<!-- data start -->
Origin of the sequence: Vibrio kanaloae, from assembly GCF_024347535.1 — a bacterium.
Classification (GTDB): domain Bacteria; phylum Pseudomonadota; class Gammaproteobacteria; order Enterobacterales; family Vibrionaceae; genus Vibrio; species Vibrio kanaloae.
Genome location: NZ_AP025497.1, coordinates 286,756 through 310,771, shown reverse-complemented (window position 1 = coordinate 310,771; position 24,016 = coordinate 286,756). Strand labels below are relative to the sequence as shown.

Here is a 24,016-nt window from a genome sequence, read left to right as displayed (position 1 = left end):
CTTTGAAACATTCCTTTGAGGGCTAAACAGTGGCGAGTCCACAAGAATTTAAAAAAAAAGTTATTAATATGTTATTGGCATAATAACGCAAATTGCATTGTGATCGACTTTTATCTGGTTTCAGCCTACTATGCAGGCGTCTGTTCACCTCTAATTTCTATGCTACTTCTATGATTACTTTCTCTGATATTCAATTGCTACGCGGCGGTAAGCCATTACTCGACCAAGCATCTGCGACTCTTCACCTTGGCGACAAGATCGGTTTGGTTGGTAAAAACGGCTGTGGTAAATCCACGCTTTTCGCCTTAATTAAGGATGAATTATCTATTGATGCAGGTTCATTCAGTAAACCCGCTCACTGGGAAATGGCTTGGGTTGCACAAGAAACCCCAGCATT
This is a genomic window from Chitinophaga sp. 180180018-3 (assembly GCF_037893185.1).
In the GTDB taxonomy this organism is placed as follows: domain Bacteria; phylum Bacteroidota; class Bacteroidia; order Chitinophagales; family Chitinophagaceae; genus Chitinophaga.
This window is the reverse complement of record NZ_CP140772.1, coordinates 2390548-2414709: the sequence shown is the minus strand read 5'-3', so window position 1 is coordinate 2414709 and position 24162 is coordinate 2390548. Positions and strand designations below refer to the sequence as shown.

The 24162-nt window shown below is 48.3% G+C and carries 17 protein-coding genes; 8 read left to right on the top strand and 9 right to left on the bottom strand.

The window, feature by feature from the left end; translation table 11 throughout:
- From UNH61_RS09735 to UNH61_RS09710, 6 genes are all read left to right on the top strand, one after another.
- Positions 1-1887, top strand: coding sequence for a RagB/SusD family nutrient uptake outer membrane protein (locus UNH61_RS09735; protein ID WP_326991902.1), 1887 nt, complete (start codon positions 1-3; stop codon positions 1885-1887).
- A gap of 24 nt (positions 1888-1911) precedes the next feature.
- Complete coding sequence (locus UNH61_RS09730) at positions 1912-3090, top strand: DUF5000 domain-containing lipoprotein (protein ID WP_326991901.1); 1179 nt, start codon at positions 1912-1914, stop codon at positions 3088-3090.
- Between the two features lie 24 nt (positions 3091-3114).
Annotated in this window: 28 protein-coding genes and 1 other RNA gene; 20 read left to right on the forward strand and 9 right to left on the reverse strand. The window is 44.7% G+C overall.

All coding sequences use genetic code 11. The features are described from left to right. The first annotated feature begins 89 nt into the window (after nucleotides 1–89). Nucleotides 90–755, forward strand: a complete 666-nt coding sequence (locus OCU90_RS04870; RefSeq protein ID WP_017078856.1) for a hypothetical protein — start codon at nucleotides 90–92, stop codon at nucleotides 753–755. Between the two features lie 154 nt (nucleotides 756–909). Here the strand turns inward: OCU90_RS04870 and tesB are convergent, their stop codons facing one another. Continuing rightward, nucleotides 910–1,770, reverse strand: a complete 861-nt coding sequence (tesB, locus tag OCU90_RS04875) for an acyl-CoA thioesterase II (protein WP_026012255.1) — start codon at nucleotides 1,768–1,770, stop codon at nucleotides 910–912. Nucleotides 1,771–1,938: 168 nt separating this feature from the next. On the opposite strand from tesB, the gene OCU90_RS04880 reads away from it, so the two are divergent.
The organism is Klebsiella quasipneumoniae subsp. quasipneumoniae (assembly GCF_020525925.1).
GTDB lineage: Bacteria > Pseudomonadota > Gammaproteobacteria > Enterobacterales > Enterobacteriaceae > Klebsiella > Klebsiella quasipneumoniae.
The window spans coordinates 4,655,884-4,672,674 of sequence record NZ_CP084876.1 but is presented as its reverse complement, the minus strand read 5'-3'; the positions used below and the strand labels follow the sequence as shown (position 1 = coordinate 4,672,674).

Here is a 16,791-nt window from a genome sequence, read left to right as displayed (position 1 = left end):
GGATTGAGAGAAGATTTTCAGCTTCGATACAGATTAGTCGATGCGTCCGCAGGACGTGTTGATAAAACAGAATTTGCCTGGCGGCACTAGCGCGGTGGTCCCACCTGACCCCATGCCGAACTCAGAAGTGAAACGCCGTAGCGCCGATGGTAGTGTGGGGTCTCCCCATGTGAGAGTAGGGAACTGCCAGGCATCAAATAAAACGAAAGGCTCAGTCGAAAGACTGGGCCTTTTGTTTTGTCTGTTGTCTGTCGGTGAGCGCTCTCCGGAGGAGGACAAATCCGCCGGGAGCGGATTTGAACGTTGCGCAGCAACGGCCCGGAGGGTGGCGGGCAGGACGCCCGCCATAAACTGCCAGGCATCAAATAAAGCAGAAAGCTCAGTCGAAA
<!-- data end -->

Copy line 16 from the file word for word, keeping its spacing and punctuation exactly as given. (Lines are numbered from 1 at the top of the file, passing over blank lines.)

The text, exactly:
Annotated in this window: 28 protein-coding genes and 1 other RNA gene; 20 read left to right on the forward strand and 9 right to left on the reverse strand. The window is 44.7% G+C overall.